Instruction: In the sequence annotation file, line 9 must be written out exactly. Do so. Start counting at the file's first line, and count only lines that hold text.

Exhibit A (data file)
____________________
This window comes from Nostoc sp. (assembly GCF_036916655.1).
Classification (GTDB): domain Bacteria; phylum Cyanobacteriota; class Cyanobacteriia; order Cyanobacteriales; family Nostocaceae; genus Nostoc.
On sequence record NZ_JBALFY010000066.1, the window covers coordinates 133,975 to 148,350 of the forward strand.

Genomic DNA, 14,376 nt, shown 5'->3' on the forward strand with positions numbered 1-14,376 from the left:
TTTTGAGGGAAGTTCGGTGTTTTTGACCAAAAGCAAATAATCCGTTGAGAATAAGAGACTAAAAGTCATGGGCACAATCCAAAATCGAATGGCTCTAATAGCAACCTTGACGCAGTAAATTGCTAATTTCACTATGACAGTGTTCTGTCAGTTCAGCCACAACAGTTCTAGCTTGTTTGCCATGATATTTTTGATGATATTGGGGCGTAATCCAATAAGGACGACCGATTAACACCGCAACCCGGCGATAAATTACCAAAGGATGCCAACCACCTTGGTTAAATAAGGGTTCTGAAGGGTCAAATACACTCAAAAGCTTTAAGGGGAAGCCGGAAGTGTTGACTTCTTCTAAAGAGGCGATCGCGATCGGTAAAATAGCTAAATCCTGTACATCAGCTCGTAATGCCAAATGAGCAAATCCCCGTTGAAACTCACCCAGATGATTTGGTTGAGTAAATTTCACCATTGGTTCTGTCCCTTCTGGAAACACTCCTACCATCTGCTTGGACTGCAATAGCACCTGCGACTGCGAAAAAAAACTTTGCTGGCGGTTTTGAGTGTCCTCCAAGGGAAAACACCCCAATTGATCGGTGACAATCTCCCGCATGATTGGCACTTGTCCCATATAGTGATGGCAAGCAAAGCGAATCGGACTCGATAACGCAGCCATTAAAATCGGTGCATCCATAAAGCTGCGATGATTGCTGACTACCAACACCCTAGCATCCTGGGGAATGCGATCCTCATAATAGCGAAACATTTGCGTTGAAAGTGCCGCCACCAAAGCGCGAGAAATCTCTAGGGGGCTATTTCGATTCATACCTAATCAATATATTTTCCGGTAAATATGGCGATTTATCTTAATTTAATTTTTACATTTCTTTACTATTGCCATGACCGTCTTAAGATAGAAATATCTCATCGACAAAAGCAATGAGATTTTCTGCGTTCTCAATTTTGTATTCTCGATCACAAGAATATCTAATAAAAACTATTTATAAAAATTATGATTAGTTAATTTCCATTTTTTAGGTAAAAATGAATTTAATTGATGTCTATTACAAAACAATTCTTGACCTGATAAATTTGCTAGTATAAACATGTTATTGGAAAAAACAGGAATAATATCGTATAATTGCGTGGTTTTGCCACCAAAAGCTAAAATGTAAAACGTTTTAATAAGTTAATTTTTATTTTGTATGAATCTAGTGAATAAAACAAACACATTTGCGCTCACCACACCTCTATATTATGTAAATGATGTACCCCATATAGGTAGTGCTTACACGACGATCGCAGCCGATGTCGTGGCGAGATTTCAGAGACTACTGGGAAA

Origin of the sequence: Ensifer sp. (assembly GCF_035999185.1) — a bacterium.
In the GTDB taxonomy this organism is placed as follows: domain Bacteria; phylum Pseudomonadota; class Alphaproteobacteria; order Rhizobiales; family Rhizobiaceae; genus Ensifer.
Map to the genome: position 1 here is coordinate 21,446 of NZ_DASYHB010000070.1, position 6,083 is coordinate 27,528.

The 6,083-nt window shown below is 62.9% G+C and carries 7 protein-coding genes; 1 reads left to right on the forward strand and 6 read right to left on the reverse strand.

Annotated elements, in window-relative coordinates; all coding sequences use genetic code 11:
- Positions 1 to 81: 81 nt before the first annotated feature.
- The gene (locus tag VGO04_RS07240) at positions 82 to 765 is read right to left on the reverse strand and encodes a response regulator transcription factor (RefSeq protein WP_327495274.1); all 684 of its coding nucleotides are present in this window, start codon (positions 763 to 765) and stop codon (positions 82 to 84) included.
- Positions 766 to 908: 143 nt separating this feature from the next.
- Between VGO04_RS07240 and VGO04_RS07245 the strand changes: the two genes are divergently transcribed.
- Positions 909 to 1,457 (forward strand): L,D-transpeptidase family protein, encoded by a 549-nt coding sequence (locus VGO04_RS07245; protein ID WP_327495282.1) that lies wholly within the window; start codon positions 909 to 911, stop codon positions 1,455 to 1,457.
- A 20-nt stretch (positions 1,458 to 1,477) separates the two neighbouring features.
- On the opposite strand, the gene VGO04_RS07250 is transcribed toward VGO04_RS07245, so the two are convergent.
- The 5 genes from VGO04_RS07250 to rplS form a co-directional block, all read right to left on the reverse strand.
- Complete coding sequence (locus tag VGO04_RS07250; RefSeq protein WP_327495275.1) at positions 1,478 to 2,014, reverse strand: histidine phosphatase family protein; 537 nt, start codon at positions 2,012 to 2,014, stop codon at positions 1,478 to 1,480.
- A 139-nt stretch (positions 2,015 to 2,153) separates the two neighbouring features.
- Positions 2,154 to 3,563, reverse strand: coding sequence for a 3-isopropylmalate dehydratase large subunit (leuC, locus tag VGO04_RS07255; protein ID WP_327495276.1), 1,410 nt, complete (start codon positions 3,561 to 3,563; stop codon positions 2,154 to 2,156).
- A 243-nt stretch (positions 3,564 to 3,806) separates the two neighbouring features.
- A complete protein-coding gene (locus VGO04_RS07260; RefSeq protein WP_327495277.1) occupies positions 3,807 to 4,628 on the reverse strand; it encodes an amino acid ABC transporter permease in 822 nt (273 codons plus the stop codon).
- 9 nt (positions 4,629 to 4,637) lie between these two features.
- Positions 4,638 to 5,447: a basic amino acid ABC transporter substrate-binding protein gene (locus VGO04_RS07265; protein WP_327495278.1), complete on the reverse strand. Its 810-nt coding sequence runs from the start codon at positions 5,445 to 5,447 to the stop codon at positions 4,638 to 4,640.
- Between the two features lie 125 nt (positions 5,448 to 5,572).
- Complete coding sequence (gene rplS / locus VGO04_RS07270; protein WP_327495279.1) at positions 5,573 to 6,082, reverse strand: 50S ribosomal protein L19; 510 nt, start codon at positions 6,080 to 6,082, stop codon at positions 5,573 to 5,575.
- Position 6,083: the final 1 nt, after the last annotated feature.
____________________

The 6,083-nt window shown below is 62.9% G+C and carries 7 protein-coding genes; 1 reads left to right on the forward strand and 6 read right to left on the reverse strand.